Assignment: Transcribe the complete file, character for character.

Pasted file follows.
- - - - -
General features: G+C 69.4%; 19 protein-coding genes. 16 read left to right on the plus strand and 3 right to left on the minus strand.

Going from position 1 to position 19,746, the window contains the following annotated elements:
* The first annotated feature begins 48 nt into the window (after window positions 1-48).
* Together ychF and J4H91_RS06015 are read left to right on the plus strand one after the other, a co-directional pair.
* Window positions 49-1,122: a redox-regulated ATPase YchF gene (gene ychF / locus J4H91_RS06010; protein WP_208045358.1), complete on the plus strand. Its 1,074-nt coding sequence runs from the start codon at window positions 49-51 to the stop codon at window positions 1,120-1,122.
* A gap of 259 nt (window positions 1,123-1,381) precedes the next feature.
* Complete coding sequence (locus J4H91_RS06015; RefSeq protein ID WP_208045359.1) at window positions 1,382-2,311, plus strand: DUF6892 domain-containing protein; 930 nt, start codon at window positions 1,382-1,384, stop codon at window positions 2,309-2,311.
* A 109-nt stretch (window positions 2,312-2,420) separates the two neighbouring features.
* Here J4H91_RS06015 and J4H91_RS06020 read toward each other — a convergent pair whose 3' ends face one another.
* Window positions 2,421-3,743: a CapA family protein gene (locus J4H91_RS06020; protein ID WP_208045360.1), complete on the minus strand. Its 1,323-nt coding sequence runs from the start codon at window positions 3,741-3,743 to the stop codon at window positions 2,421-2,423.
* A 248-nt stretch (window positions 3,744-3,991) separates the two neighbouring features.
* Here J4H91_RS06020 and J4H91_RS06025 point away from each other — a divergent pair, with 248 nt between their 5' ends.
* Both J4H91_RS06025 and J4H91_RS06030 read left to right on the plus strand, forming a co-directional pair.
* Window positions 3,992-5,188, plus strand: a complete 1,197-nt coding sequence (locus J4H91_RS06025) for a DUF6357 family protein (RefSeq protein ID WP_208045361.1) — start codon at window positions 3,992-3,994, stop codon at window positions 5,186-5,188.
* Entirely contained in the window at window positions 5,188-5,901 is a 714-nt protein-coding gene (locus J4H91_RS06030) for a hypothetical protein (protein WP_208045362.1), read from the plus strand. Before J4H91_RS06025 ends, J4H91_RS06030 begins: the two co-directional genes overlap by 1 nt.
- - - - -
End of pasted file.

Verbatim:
General features: G+C 69.4%; 19 protein-coding genes. 16 read left to right on the plus strand and 3 right to left on the minus strand.

Going from position 1 to position 19,746, the window contains the following annotated elements:
* The first annotated feature begins 48 nt into the window (after window positions 1-48).
* Together ychF and J4H91_RS06015 are read left to right on the plus strand one after the other, a co-directional pair.
* Window positions 49-1,122: a redox-regulated ATPase YchF gene (gene ychF / locus J4H91_RS06010; protein WP_208045358.1), complete on the plus strand. Its 1,074-nt coding sequence runs from the start codon at window positions 49-51 to the stop codon at window positions 1,120-1,122.
* A gap of 259 nt (window positions 1,123-1,381) precedes the next feature.
* Complete coding sequence (locus J4H91_RS06015; RefSeq protein ID WP_208045359.1) at window positions 1,382-2,311, plus strand: DUF6892 domain-containing protein; 930 nt, start codon at window positions 1,382-1,384, stop codon at window positions 2,309-2,311.
* A 109-nt stretch (window positions 2,312-2,420) separates the two neighbouring features.
* Here J4H91_RS06015 and J4H91_RS06020 read toward each other — a convergent pair whose 3' ends face one another.
* Window positions 2,421-3,743: a CapA family protein gene (locus J4H91_RS06020; protein ID WP_208045360.1), complete on the minus strand. Its 1,323-nt coding sequence runs from the start codon at window positions 3,741-3,743 to the stop codon at window positions 2,421-2,423.
* A 248-nt stretch (window positions 3,744-3,991) separates the two neighbouring features.
* Here J4H91_RS06020 and J4H91_RS06025 point away from each other — a divergent pair, with 248 nt between their 5' ends.
* Both J4H91_RS06025 and J4H91_RS06030 read left to right on the plus strand, forming a co-directional pair.
* Window positions 3,992-5,188, plus strand: a complete 1,197-nt coding sequence (locus J4H91_RS06025) for a DUF6357 family protein (RefSeq protein ID WP_208045361.1) — start codon at window positions 3,992-3,994, stop codon at window positions 5,186-5,188.
* Entirely contained in the window at window positions 5,188-5,901 is a 714-nt protein-coding gene (locus J4H91_RS06030) for a hypothetical protein (protein WP_208045362.1), read from the plus strand. Before J4H91_RS06025 ends, J4H91_RS06030 begins: the two co-directional genes overlap by 1 nt.